• Does This Remind You of Anything?: In her solo series by Robbie Thompson, her spider powers and the circumstances surrounding how she got them are written like an extended metaphor for a social or learning disability. Cindy was raised by two deeply loving parents, but when she got her powers, she and they were horrified and wanted nothing more than for her to go back to being a normal girl. Their fear allowed Ezekiel Sims to persuade them to lock away their teenage daughter in a bunker for over a decade. She isn't very adept at social cues, and at first cannot understand why Peter Parker doesn't want to lean into their Fantastic Arousal. Most other superheroes treat her as younger than she is and find her either endearing or aggravating, which translates to Cindy as condescension or fuel for her own self-loathing. She regularly worries that she'll never be a properly functioning adult on behalf of her circumstances, and in most issues, the only person she can confide in is her therapist. At the end of Thompson's run on the character, she accepts that these things will always be a part of her, but she owes it to herself to be comfortable in her own skin, in the company of people who care about her, such as Lola, Rafferty, Albert, and her parents, found at last, who apologize profusely for letting Ezekiel put her in that bunker.
  • Earn Your Happy Ending: Cindy finally finds and rescues her parents, who were trapped in the Negative Zone. As thanks for everything Cindy did in dealing with the Black Cat, Mockingbird sets her family up with a new house/safehouse.
  • Evil Mentor: Black Cat becomes this for Silk in Volume 2. It doesn't help that Cat is the only person besides Silk's therapist that isn't convinced Silk is a failure of some kind.
  • Face–Heel Turn: In the All New, All Different universe, Silk has gone rogue and is working for Black Cat under the moniker of "Sinister Silk", lamenting that her brief stint as a hero has made it difficult for her to accrue any Villain Cred... but it's revealed she's actually The Mole for S.H.I.E.L.D. But, then, after the events of Spider-Women, Cindy decides to back Black Cat full-time after S.H.I.E.L.D. refuses to listen to the fact that her Earth-65 counterpart was causing trouble, not her. Then it turns out she went back to S.H.I.E.L.D. to continue busting Black Cat after they finally believed her story.
  • Hero with Bad Publicity: Subverted for Silk, who is probably the only Spider-Hero other than the aforementioned alternate universe Spider-Girl to be liked by J. Jonah Jameson from the start. JJJ is a fan of Cindy Moon's alter ego and also acts as a bit of a Parental Substitute for her. Which makes things interesting once Cindy starts working as the The Mole and tries to actively ruin her reputation and be labeled a menace to strengthen the facade. Instead, Jonah begins coming up with a number of excuses for her villainous behavior, refusing to believe Silk has actually gone bad. Later on, Cindy ends up devastated when an actually evil version of her from Spider-Gwen's dimension shows up to commit a major crime spree, causing Jameson to finally lose faith in her.
  • I Have This Friend: In Issue #1, Cindy says Dragonclaw sounds like a Pokémon, prompting her to ask "Is Pokémon still a thing... asking for a friend."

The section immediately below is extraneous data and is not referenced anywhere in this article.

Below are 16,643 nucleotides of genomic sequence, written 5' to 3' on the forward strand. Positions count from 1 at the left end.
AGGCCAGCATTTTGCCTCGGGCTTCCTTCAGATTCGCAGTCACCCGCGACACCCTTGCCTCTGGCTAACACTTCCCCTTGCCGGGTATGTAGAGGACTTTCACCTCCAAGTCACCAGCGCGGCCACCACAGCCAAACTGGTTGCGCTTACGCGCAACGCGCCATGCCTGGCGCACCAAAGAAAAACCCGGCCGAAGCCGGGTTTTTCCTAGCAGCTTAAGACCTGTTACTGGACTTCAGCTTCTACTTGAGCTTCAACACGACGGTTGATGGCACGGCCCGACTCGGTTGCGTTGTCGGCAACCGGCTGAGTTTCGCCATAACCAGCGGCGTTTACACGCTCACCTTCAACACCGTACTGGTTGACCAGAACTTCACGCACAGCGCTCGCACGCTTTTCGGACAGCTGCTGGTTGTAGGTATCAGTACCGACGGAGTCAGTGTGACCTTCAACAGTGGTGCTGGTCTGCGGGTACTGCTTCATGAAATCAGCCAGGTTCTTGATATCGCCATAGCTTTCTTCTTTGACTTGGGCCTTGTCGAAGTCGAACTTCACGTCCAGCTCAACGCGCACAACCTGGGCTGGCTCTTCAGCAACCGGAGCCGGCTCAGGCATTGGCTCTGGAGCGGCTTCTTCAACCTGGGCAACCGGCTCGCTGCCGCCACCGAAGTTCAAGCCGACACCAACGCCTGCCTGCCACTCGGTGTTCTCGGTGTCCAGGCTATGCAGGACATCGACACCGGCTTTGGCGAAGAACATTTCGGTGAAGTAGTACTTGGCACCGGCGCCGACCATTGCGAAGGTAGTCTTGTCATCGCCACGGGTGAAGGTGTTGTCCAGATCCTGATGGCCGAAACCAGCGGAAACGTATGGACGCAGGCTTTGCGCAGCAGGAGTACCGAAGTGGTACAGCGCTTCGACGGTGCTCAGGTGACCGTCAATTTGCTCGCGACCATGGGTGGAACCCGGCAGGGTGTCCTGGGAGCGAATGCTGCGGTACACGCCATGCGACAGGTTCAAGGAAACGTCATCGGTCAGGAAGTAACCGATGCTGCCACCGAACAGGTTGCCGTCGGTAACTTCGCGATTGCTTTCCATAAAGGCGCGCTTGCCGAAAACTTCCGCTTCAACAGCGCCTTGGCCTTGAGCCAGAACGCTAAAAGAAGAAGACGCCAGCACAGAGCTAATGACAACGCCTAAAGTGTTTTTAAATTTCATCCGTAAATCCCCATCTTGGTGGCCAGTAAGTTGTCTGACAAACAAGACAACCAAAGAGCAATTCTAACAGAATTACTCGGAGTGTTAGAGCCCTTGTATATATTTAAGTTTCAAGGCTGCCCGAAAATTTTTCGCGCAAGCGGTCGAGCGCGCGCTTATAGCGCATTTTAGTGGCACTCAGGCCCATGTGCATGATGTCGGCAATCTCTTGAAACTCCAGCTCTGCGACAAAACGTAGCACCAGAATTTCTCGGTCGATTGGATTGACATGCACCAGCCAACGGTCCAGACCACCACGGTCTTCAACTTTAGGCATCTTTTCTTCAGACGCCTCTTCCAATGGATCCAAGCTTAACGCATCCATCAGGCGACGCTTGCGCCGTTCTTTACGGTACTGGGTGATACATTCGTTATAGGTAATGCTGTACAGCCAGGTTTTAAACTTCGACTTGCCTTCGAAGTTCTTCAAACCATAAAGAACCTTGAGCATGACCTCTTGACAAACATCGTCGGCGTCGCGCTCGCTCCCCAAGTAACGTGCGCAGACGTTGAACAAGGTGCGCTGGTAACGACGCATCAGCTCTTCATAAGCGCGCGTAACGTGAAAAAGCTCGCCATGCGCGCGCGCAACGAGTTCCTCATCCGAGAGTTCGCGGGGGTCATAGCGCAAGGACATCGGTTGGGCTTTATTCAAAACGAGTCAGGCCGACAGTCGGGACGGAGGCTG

• Important Haircut: Near the end of her first character arc in her solo comic, Cindy is in a fight with Black Cat that ends with the theif dangling her by her hair over a long drop. After a moment of existential anguish over the source of the fight itself, she cuts off her own hair to escape. From this moment forward, she begins to move past her reliance on Spider-Man & make her own decisions about her life, including later working with Black Cat in order to find information on her family.
  • Morality Pet: Silk appointed herself as Black Cat's, and the two end up having a heart-to-heart where Silk tells her that she clearly isn't the full-fledged villain that everyone is making her out to be. Knowing that her sidekick earnestly views her in this way leads to Black Cat sparing Silk's life when she learns Silk is working for S.H.I.E.L.D.
  • No-Holds-Barred Beatdown: After finding out Silk has betrayed her by working with S.H.I.E.L.D., Black Cat teleports the two of them to an abandoned warehouse and proceeds to beat Cindy to a bloody pulp in front of her goons, to show them what happens to people who double-cross her. The beatdown is interrupted by S.H.I.E.L.D. agents storming the building, and Cindy uses the last of her strength to leap through a skylight after being aided by an uppercut, landing on the roof. Black Cat simply teleports to the roof and continues beating her up. She stops when Silk reaffirms her faith in Black Cat not being a true villain, though.
  • Not Quite Back to Normal: The Goblin King (Phil Urich) infects Silk with his knock-off Goblin Serum in an attempt to get her on his side, but she's saved by Black Cat, who had cooked up a cure. However, Silk's eyes briefly turn yellow when she gets angry for a while after, implying that Felicia's vaccine wasn't perfect or took time to work fully.
  • Photographic Memory: Silk #1 reveals that she has this, and has her dismayed that the most vivid of these memories include telling her mother than she hated her.
  • So What Do We Do Now?: In the penultimate issue of Vol. 2, Cindy finds herself at a lost of what do after rescuing her parents, as reuniting her family was her only goal after leaving the bunker. The idea of continuing to be Silk doesn't even seem enticing for a while. It's only after talking with Jameson, her brother, and her therapist, as well as helping a kid get their kite out of a tree, that she decides to take Mockingbird's offer to join S.H.I.E.L.D. as a full-time hero.
  • Womanchild: Mainly manifests in her solo series, where her acting like an emotionally stunted and impulsive teenager is shown as the result of spending ten years in solitary confinement. As Jessica points out later in Spider-Women, that this and her anxiety issues are the only things Cindy has from being locked in solitary confinement for so long is a miracle.

Alternative Title(s): Silk